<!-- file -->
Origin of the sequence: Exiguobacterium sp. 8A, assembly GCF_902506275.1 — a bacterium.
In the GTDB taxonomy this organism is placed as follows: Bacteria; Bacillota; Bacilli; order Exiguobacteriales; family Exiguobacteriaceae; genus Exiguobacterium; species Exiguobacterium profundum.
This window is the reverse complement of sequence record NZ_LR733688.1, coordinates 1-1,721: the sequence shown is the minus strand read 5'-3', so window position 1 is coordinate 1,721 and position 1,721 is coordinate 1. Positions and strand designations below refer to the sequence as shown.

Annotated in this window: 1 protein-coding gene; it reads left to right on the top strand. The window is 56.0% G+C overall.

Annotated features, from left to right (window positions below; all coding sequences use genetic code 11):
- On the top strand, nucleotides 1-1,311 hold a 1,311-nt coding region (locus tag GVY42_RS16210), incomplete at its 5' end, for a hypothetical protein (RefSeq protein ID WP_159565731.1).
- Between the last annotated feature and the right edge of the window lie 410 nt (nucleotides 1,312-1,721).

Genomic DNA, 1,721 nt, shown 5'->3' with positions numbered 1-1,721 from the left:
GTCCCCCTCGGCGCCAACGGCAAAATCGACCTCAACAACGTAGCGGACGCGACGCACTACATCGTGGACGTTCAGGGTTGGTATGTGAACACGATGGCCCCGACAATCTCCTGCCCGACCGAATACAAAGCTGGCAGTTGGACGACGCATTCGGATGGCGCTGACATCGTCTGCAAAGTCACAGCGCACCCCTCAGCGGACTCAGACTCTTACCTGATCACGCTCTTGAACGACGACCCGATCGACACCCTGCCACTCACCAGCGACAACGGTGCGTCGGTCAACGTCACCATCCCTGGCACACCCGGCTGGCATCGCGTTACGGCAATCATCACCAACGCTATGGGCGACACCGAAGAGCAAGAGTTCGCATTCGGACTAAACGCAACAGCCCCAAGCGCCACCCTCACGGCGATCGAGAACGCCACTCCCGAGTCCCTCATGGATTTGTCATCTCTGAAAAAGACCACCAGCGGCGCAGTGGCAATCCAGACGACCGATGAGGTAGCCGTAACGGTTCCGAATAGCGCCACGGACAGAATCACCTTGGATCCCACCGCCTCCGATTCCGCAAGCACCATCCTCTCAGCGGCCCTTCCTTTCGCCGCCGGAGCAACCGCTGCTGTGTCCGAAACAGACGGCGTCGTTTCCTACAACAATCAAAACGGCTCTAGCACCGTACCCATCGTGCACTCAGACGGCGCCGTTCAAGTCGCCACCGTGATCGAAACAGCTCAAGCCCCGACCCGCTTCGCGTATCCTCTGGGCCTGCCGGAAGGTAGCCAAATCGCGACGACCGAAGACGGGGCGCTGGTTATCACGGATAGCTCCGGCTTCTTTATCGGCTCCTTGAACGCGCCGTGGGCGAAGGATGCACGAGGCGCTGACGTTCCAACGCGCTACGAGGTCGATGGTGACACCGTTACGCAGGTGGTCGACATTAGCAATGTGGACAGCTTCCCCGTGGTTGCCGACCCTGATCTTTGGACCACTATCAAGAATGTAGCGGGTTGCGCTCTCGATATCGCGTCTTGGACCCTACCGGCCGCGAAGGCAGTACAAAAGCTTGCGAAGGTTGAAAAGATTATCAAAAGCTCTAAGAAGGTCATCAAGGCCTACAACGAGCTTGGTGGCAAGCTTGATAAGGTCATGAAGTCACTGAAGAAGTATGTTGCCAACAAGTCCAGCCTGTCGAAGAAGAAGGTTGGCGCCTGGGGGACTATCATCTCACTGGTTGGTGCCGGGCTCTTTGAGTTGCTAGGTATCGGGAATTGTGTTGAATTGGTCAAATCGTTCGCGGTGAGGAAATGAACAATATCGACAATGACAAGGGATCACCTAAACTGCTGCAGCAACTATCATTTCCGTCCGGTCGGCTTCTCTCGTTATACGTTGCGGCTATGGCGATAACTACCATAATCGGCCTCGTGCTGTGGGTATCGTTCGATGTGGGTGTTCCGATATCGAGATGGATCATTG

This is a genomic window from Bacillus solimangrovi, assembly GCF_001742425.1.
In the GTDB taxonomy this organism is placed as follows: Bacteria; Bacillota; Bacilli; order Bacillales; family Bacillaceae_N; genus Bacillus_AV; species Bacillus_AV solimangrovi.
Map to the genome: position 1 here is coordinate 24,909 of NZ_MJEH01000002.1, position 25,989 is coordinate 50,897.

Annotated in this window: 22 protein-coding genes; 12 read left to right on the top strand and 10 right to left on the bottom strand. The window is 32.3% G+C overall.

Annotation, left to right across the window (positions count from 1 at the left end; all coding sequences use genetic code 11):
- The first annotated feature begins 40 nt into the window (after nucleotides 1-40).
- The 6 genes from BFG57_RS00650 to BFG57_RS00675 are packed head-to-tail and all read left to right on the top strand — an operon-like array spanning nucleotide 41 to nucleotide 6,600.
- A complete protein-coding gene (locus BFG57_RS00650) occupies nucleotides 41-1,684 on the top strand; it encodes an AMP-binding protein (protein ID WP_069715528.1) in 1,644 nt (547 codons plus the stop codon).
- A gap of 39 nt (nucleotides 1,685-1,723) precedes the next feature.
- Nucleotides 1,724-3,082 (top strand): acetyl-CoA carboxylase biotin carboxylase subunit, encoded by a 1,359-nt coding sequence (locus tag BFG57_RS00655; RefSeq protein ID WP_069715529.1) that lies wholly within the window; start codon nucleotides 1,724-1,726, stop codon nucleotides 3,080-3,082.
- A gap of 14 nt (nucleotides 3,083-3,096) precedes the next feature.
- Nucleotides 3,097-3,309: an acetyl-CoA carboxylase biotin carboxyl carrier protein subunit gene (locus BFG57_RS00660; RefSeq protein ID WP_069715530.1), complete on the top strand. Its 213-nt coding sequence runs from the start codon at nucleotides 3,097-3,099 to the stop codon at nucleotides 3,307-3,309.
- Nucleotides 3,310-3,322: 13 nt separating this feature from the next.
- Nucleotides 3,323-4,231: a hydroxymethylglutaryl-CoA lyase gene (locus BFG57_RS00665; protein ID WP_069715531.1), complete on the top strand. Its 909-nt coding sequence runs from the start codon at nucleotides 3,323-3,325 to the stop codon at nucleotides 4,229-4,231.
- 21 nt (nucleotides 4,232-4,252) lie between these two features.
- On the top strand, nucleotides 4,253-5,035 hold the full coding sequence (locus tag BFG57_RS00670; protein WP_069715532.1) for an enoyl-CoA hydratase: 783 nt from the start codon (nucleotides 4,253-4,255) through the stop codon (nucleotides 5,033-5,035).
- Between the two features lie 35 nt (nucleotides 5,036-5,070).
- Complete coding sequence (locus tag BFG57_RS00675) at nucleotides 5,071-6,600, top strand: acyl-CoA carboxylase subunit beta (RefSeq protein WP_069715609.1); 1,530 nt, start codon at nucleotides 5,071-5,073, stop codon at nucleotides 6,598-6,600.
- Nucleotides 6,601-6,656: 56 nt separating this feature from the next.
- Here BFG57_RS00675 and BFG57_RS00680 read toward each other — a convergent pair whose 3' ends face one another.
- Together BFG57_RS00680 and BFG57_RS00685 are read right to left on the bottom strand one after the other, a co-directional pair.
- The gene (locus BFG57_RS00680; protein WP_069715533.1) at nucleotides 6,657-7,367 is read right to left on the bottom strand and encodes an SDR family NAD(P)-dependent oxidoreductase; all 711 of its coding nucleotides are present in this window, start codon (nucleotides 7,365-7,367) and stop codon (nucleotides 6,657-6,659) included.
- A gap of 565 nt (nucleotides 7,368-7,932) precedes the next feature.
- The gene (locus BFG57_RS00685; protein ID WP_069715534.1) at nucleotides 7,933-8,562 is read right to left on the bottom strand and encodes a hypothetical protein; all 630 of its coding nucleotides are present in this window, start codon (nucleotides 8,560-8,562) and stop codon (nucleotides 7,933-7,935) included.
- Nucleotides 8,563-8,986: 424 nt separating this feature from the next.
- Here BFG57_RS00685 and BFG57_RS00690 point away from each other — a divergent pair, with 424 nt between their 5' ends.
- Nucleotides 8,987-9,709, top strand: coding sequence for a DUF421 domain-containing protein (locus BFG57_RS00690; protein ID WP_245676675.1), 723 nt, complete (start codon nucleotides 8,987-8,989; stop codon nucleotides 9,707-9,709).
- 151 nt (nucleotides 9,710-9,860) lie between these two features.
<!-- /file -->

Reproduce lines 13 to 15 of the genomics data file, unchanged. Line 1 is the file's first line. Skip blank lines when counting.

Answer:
Annotated in this window: 22 protein-coding genes; 12 read left to right on the top strand and 10 right to left on the bottom strand. The window is 32.3% G+C overall.

Annotation, left to right across the window (positions count from 1 at the left end; all coding sequences use genetic code 11):
- The first annotated feature begins 40 nt into the window (after nucleotides 1-40).